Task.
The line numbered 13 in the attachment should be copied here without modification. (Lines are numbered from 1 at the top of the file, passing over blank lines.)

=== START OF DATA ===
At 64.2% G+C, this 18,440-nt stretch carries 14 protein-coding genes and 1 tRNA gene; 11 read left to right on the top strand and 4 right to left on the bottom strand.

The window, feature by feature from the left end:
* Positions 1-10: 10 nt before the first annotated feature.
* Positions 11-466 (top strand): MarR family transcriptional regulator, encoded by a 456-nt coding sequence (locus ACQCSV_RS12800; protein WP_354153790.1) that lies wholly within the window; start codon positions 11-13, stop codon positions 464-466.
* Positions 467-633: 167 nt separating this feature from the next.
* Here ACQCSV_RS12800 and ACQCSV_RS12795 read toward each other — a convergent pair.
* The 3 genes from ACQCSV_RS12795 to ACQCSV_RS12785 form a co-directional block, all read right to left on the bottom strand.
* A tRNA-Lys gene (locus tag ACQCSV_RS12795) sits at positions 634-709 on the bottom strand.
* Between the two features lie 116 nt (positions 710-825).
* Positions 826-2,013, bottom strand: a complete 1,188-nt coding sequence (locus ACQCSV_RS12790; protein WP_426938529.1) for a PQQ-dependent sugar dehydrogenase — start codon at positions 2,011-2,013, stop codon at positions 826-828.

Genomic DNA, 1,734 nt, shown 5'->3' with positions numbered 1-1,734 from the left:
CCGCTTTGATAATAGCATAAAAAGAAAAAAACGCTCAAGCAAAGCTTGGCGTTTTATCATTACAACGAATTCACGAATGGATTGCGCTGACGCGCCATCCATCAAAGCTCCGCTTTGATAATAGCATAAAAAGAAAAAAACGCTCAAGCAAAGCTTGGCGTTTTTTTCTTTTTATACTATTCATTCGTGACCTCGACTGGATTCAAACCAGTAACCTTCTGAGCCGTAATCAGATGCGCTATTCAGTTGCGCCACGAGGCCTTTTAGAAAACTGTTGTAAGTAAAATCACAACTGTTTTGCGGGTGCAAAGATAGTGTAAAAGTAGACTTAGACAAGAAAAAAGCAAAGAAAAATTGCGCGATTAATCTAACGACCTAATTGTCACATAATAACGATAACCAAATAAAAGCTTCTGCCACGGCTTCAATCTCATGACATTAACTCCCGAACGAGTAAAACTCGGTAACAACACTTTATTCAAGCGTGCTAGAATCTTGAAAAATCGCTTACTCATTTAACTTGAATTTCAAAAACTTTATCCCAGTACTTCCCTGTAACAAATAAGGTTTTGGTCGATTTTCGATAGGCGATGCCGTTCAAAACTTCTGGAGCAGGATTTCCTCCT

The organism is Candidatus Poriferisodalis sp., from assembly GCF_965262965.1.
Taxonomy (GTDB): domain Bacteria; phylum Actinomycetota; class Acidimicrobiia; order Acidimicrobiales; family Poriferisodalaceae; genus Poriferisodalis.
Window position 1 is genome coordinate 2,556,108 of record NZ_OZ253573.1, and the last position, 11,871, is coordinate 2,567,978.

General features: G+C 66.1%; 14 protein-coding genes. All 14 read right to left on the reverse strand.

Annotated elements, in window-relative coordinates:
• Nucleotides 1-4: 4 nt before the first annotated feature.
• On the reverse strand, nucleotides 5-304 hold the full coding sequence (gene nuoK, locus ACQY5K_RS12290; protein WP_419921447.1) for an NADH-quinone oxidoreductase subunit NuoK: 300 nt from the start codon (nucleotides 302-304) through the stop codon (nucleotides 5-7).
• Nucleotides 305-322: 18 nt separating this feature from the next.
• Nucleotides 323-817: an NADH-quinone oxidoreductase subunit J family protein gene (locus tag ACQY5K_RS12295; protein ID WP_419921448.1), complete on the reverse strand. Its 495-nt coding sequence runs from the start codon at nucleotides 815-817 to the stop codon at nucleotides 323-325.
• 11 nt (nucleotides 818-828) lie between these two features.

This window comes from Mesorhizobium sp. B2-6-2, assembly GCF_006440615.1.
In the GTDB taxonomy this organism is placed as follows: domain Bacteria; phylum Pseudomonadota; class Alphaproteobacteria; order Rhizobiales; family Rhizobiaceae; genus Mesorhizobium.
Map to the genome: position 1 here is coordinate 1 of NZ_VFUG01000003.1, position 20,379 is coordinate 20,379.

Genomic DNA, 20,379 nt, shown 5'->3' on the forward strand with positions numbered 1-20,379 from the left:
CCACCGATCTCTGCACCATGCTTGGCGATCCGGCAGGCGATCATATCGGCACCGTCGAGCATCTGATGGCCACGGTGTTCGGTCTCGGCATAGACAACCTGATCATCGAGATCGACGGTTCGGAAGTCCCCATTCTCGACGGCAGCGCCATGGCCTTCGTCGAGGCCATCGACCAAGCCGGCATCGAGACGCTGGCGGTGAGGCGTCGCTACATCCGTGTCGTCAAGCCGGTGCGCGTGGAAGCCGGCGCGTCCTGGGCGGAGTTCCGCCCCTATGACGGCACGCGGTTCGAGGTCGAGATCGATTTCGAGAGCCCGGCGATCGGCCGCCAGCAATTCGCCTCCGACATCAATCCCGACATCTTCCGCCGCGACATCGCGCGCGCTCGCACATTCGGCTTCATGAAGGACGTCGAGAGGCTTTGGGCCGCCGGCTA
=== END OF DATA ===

The organism is Candidatus Poriferisodalis sp., from assembly GCF_965262965.1.